"Activision is showing a new Platinum game next week."
Hearing those words from one of my industry contacts, there was only logical response: "I'm in." Platinum may not have a true breakout hit under their belt, but there's no denying their credentials as an action developer. Their presence at Microsoft's E3 press briefing is proof enough of that.
Nevertheless, the next words were enough to throw me for a bit of a loop: "They're making a licensed game. It's the Legend of Korra."
I was surprised, to say the least. Plenty of studios do contract work on the side, but it's rare to see developers with Platinum's pedigree making games based on Nickelodeon TV shows, even those as well-regarded as Avatar: The Last Airbender and The Legend of Korra. There are success stories out there—CyberConnect2 has been making solid Naruto games for years now—but the news was still enough to raise a few eyebrows. Honestly, my first reaction was, "Is Platinum in trouble? Do they need the cash that badly?"
Whatever the reason, it turns out that Platinum's team hadn't even heard of Legend of Korra before Activision approached them with an offer to make a game in the series. Being a western-developer anime, it has yet to be licensed in Japan, making it virtually unknown. Upon first hearing the name, producer Atsushi Kurooka jokes that he said, "Korra? What's that? Like Coca-Cola?"
After seeing the show for themselves though, Kurooka says that the team was surprised and impressed: "It's so well-balanced. It's got interesting action, a really good story, comedy, and romance. In terms of story, we were really impressed by how it delves really deep into personal relationships. It's not the sort of maturity that you would expect from a regular children's program. We thought that was really interesting."
Being an action studio, Platinum also appreciated the thought that went into Korra's action sequences, and the way that they were inspired by real-life styles. The Legend of Korra is the sequel to Avatar: The Last Airbender, which was a similarly popular show that aired on Nickelodeon until 2008. Both are based on the idea of elemental martial arts practicioners being able to harness air, water, fire, and earth, each with their own specialty. Amusingly, the lack of a translated version meant that the translators had to go to special lengths to get Platinum a version they could watch. They ended up transcribing scripts from whole episodes and dropping them into Word documents, which the team followed as they watched.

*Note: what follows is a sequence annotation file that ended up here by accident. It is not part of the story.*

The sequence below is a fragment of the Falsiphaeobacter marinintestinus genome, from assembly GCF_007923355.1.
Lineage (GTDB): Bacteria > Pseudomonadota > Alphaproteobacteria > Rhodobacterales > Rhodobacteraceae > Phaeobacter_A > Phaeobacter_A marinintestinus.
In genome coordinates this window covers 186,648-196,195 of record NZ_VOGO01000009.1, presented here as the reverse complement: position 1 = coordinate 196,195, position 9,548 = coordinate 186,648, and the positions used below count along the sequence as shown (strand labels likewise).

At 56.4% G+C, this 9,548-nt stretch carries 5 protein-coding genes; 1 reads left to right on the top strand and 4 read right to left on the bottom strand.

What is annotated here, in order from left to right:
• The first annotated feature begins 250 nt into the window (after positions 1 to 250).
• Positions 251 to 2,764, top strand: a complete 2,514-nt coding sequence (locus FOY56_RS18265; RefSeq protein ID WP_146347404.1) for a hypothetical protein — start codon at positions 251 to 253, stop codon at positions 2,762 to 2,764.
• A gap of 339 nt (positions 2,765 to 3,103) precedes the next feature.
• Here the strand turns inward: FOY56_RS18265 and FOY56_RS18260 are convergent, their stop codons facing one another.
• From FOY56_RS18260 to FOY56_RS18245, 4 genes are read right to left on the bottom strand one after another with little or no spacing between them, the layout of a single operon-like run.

"We had two screens, one with the show and one with the document," Kurooka says. "We were torn between wanting to watch the action and wanting to understand what was going on." Ultimately though, he says, Platinum liked what they saw enough that they decided that "the brand was worth pursuing."
The game Kurooka's team has come up with should be familiar to many Platinum fans, albeit with cel-shaded graphics. A third-person action game, it is very much in the mold of other Platinum action games like Bayonetta in its emphasis on timing-based combos and combat flow. Legend of Korra's system is based on heavy and light attacks, with certain inputs—square, square, square for instance—resulting in special attacks. In addition, Korra can switch between all four bending styles on the fly, which plays a heavy part in creating a successful combo chain.
"It's a more compact schedule than usual, but we have a lot of super experienced guys on the project, and we've been able to squeeze in a lot more content than you might expect for a downloadable game." -- Atsushi Kurooka